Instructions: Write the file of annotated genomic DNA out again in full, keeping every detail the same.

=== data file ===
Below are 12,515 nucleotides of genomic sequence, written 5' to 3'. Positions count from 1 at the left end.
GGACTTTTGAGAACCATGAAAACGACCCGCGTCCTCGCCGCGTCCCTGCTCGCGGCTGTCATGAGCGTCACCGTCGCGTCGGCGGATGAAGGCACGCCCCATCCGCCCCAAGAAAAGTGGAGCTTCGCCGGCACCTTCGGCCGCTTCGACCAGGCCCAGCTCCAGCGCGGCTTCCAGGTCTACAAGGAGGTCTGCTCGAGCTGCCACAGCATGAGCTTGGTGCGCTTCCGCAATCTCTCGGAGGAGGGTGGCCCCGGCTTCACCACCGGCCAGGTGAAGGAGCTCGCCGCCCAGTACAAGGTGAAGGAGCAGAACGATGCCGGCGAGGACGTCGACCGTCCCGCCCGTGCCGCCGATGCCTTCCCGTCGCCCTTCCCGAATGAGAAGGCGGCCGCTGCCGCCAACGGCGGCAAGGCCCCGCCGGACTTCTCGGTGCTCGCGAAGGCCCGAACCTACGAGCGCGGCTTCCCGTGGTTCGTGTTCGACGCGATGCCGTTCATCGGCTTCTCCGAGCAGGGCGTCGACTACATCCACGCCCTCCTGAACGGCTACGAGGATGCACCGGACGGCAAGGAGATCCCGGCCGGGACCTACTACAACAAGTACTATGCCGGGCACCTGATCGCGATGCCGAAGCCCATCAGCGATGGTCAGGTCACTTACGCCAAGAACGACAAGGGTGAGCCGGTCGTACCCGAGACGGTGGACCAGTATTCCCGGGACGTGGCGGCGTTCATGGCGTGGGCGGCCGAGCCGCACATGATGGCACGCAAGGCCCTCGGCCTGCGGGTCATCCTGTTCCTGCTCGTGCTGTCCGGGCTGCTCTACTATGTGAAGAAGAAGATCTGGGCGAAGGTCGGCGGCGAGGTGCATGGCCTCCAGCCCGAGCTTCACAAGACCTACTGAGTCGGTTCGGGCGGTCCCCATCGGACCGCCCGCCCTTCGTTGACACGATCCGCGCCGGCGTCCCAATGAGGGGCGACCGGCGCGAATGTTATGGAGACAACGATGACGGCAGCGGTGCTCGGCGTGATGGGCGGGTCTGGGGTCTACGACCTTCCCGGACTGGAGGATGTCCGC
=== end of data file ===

Below are 12,515 nucleotides of genomic sequence, written 5' to 3'. Positions count from 1 at the left end.
GGACTTTTGAGAACCATGAAAACGACCCGCGTCCTCGCCGCGTCCCTGCTCGCGGCTGTCATGAGCGTCACCGTCGCGTCGGCGGATGAAGGCACGCCCCATCCGCCCCAAGAAAAGTGGAGCTTCGCCGGCACCTTCGGCCGCTTCGACCAGGCCCAGCTCCAGCGCGGCTTCCAGGTCTACAAGGAGGTCTGCTCGAGCTGCCACAGCATGAGCTTGGTGCGCTTCCGCAATCTCTCGGAGGAGGGTGGCCCCGGCTTCACCACCGGCCAGGTGAAGGAGCTCGCCGCCCAGTACAAGGTGAAGGAGCAGAACGATGCCGGCGAGGACGTCGACCGTCCCGCCCGTGCCGCCGATGCCTTCCCGTCGCCCTTCCCGAATGAGAAGGCGGCCGCTGCCGCCAACGGCGGCAAGGCCCCGCCGGACTTCTCGGTGCTCGCGAAGGCCCGAACCTACGAGCGCGGCTTCCCGTGGTTCGTGTTCGACGCGATGCCGTTCATCGGCTTCTCCGAGCAGGGCGTCGACTACATCCACGCCCTCCTGAACGGCTACGAGGATGCACCGGACGGCAAGGAGATCCCGGCCGGGACCTACTACAACAAGTACTATGCCGGGCACCTGATCGCGATGCCGAAGCCCATCAGCGATGGTCAGGTCACTTACGCCAAGAACGACAAGGGTGAGCCGGTCGTACCCGAGACGGTGGACCAGTATTCCCGGGACGTGGCGGCGTTCATGGCGTGGGCGGCCGAGCCGCACATGATGGCACGCAAGGCCCTCGGCCTGCGGGTCATCCTGTTCCTGCTCGTGCTGTCCGGGCTGCTCTACTATGTGAAGAAGAAGATCTGGGCGAAGGTCGGCGGCGAGGTGCATGGCCTCCAGCCCGAGCTTCACAAGACCTACTGAGTCGGTTCGGGCGGTCCCCATCGGACCGCCCGCCCTTCGTTGACACGATCCGCGCCGGCGTCCCAATGAGGGGCGACCGGCGCGAATGTTATGGAGACAACGATGACGGCAGCGGTGCTCGGCGTGATGGGCGGGTCTGGGGTCTACGACCTTCCCGGACTGGAGGATGTCCGC